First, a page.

During her very common ecstasies, sometimes they saw her with a beaming face in the kitchen or elsewhere; sometimes she participated in spirit in what happened in the Church such as at the time of the persecutions in China; sometimes the devil seemed to take possession of her, but only in an external manner, making her live through terrifying torments and fights. A lot of incomprehension began then to occur around her, even putting in doubt the authenticity of what she lived. The tensions created around her ended up in provoking her return to the Carmel of Pau in 1872.
Though nearly illiterate she composed poems in her enthusiastic gratitude to God, poetry of great beauty, full of freshness and of a charm completely oriental, where the whole creation sings to its Creator… or in a wink of an eye she would be attracted to the summit of a tree, on a branch that would not even support a bird, by the fierce yearning of her soul toward the Lord.
“Everyone is sleeping. And God, so full of goodness, so great, so worthy of praises, is forgotten! … no one thinks of Him! … See, nature praises Him; the sky, the stars, the trees, the grass, everything praises Him; and man, who knows his kindness, who should be praising Him, is sleeping! … Let us go and wake the universe up! “
Numerous also were those that came to her looking for consolation, advice, prayers, and that left illuminated, fortified by their meeting.
Shortly after her return from Mangalore, she began to speak of the foundation of a Carmel in Betlehem; the obstacles were numerous, but were progressively lifted, and sometimes contrary to all expectations. The Lord himself “showed” her the place and the construction. It was during the summer 1875 that a small group of nuns embarked on this adventure. Mariam who alone could speak Arabic was more especially charged to supervise the work; “as strong as an ox”, she soon gained the sympathy of the workers, and the community could move in to the new monastery on November 21, 1876, while some work continued.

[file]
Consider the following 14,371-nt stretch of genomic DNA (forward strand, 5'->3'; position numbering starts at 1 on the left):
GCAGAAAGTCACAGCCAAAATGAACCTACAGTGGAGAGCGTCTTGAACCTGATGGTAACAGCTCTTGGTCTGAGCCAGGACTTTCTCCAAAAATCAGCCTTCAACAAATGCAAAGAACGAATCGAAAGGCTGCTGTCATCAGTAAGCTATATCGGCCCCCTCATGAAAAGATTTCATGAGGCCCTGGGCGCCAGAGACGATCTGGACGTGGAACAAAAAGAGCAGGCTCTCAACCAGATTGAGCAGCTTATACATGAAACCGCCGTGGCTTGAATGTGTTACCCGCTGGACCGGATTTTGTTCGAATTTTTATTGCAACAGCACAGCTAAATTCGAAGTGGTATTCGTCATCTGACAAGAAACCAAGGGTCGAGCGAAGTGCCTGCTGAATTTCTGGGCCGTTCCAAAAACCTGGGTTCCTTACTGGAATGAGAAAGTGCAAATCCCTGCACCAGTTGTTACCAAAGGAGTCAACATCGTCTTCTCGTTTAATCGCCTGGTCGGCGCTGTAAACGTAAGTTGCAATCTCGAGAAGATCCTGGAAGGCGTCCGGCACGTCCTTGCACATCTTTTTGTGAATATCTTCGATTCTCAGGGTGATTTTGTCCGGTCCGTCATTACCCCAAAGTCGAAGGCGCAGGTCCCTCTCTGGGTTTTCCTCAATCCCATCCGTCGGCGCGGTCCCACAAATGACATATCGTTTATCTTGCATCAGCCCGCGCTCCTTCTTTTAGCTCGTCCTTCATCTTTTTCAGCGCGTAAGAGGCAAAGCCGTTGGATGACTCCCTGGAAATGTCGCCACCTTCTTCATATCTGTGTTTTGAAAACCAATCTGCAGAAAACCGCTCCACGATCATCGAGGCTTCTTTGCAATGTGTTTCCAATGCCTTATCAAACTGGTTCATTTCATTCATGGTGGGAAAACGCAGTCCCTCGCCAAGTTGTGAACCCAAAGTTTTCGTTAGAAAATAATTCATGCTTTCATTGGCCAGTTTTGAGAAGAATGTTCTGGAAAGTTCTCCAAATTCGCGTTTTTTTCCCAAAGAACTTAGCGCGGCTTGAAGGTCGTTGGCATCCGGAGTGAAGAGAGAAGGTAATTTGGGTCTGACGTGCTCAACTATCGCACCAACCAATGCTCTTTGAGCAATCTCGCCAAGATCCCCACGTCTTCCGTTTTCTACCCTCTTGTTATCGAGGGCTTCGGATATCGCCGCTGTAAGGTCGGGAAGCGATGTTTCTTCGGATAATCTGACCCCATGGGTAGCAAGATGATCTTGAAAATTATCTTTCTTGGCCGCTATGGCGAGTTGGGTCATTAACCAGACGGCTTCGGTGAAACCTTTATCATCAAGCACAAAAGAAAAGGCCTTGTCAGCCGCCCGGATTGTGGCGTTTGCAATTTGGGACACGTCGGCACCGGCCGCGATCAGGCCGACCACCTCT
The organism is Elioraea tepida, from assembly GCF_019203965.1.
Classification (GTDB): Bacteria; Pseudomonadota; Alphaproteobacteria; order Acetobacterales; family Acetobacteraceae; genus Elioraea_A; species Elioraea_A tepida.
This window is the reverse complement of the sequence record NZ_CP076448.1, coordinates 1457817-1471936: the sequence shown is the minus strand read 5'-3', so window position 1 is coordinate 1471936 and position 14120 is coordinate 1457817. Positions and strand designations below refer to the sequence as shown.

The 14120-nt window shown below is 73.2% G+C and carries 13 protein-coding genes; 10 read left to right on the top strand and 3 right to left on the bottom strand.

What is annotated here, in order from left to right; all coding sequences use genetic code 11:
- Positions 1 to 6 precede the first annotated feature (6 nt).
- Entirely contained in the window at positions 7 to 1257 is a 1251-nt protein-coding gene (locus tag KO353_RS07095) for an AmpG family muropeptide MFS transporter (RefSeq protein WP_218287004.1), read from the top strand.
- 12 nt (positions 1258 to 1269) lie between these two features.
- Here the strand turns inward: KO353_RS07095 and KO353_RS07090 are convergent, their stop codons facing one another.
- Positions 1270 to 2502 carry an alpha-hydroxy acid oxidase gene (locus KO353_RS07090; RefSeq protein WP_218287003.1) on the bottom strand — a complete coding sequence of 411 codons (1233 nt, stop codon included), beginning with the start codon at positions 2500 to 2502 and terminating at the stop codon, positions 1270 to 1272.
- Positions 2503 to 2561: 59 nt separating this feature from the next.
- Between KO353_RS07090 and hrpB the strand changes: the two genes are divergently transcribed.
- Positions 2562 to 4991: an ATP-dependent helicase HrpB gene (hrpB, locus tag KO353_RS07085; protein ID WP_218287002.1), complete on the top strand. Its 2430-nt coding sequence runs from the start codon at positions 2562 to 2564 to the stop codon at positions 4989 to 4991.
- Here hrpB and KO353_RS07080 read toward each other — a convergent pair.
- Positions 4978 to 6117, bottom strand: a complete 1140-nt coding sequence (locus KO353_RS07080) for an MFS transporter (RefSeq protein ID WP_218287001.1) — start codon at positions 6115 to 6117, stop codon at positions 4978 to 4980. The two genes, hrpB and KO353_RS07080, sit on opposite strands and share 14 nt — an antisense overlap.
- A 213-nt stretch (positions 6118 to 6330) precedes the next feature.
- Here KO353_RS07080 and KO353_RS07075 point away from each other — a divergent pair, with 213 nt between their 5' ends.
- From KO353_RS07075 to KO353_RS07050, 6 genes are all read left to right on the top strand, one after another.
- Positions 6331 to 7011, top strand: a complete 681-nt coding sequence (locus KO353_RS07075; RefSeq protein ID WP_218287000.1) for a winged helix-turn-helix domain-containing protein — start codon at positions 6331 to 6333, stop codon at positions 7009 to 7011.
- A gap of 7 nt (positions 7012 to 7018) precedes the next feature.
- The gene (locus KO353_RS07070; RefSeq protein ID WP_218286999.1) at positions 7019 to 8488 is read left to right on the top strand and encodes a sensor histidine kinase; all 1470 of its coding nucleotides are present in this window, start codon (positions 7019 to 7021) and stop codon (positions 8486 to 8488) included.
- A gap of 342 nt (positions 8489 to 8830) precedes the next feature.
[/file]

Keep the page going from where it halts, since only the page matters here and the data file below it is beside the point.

While carrying water to the workers, she fell on a staircase and broke an arm. Gangrene set in very quickly and she died within a few days, August 26, 1878, at 33 years of age.
She opened to us the invisible world.
And Mariam was especially attracted by the Holy Spirit, this Spirit that hovered over the waters, “in the beginning.”
“Address yourselves to the Dove of Fire, to the Holy Spirit who inspires all..”
“The ego is that which ruins the world. Those who are self-centered bring sadness and anguish with them. One cannot have God and the self together…One prays, one implores, and the prayer does not rise up, does not reach God. He who has no egoism has all virtues and peace and joy.” But with the Holy Spirit, even “a drop” only, all becomes possible.
This simple prayer dwelt always in her heart:
Holy Spirit, inspire me.
Love of God, consume me.
On the true path, lead me.
Mary, my Mother, look down upon me.
With Jesus, bless me.
From all evil, from all illusion,
From all danger, preserve me.
Typical saying of Mariam Boaurday
The proud person is like a grain of wheat thrown into water: it swells, it gets big. Expose that grain to the fire, it dries up, it burns. The humble man is like a grain of wheat thrown in the earth – it disappears, it hides itself, it descends, it dies. But to revive in heaven..